“How has the way I understand and communicate my capstone evolved over time?”
While feeling a little lost amid COVID-19 disruptions to my capstone, thinking over this prompt was motivating. So much about my research has become concrete since I first had the general idea that I wanted to research the often unnameable feelings associated with the natural world. I first toyed with the concept of “eco-spirituality” before I recognized the phrase, wanting to stay away from the biases associated with such a subjective and fluid idea. I would have to dive deep into my folders to find my first thought processes around my concentration, but I was attempting to approach eco-spirituality through a literary analysis. I took English courses in order to improve how I analyzed literature. At this point, I was already interested in what I did not have words for: how do private belief systems guide environmental approaches? I was searching through environmental narratives and poetry in order to capture what experiences and attitudes make someone interested in conservation. I narrowed my situated context to the United State’s Pacific Coast and began exploring piles and piles of books from a range of genres.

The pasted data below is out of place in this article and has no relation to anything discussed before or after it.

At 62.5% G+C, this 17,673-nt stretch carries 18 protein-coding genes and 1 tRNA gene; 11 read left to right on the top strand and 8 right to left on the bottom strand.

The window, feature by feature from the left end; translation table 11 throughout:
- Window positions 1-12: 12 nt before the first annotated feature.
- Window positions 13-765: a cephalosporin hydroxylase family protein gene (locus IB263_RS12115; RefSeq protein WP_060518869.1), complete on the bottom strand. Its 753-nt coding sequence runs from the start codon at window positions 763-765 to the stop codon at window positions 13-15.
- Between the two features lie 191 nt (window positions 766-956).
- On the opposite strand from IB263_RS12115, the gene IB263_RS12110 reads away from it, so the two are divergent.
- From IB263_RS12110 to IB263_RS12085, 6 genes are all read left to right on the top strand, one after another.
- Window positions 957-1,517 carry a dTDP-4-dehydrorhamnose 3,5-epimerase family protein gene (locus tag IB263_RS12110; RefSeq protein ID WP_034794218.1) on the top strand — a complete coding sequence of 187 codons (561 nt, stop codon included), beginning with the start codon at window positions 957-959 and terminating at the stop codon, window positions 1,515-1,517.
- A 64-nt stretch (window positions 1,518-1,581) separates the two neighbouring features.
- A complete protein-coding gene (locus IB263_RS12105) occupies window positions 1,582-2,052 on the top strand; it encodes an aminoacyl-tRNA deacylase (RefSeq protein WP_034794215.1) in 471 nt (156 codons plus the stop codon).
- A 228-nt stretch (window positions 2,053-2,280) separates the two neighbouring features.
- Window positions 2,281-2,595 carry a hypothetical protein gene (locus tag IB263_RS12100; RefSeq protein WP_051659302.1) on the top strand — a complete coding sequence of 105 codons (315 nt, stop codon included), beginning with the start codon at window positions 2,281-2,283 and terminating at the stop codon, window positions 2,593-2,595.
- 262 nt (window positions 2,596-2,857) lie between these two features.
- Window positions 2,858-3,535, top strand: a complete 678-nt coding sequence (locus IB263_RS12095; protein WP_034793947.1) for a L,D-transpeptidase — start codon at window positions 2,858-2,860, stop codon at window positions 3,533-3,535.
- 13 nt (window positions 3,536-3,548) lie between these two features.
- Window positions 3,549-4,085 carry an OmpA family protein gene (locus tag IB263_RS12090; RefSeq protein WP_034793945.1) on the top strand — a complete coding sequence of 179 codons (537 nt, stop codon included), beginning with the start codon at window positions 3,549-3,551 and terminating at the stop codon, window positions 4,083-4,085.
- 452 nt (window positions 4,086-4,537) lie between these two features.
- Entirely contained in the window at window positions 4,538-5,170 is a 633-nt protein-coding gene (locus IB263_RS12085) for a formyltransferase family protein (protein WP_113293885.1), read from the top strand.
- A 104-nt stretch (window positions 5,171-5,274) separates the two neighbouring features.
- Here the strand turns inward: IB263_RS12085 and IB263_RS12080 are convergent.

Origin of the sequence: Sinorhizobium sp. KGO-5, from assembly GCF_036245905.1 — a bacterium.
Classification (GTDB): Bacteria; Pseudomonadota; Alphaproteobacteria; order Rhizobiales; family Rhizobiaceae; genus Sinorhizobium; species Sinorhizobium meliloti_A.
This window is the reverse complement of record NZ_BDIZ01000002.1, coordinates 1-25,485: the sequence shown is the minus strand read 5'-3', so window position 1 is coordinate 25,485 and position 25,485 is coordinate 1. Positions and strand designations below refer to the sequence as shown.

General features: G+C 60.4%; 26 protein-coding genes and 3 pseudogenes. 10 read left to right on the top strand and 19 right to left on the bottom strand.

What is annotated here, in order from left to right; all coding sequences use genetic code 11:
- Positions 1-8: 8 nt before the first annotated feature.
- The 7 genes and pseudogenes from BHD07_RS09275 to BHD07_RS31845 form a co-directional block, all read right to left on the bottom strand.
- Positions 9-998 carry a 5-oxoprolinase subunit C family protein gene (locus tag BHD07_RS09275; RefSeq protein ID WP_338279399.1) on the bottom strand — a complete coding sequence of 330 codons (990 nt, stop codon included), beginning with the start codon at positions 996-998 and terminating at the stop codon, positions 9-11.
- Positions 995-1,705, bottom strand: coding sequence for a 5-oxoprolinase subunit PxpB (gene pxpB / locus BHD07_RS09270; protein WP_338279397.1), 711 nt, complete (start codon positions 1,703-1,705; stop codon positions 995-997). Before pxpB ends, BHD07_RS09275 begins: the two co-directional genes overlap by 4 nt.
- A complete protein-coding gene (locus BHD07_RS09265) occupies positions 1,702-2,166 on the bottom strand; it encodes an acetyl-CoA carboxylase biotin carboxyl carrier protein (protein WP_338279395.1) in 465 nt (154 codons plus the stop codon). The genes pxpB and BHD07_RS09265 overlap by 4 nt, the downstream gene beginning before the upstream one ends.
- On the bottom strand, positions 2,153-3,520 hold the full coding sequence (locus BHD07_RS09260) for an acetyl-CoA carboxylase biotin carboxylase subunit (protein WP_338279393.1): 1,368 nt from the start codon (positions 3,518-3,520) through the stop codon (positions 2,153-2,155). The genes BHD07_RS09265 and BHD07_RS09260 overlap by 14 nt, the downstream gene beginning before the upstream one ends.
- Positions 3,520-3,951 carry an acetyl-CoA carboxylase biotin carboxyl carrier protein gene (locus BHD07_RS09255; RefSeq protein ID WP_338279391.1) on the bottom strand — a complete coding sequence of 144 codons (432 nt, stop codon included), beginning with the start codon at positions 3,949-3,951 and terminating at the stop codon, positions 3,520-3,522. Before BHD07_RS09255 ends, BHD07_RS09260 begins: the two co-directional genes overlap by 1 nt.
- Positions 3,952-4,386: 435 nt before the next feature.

Fast forward a few years, after many more classes and a semester abroad. I became exposed to “eco-psychology,” which took a step closer to what my concentration had struggled to grasp. Eco-psychology is defined as the study of the relationship between human beings and the natural world through ecological and psychological principles. A common example of this at play are the multitude of studies that demonstrate human well-being and exposure to green spaces. While simultaneously understanding eco-psychology as significant in my own life, I became involved in activist groups and was more engaged in deconstructing a society based in white supremacy and individualism. I was exploring my interests at the intersection of passion about the environment while also wanting to challenge social justice issues in a post-2016 election landscape. This showed up in my coursework, as I tried to tie my essays and projects into community equity work. I wanted my capstone to represent my interests and progressed my research towards eco-psychology and climate activism. After doing this, I began to feel more comfortable moving away from a secular lens and extending my vision into eco-spirituality.
Eco-spirituality is broad and simultaneously deeply specific. It is an individual experience that presents itself in the collective, from vast perspectives. It is a perfect topic for exploring the way the private sphere informs the public, with significant information and history to draw from. My outcome has more immediately changed: I’m navigating a new situated context, but the framework has stayed the same. My capstone is still developing! By the end of the week, I will have a more concrete research background in this new arena to share.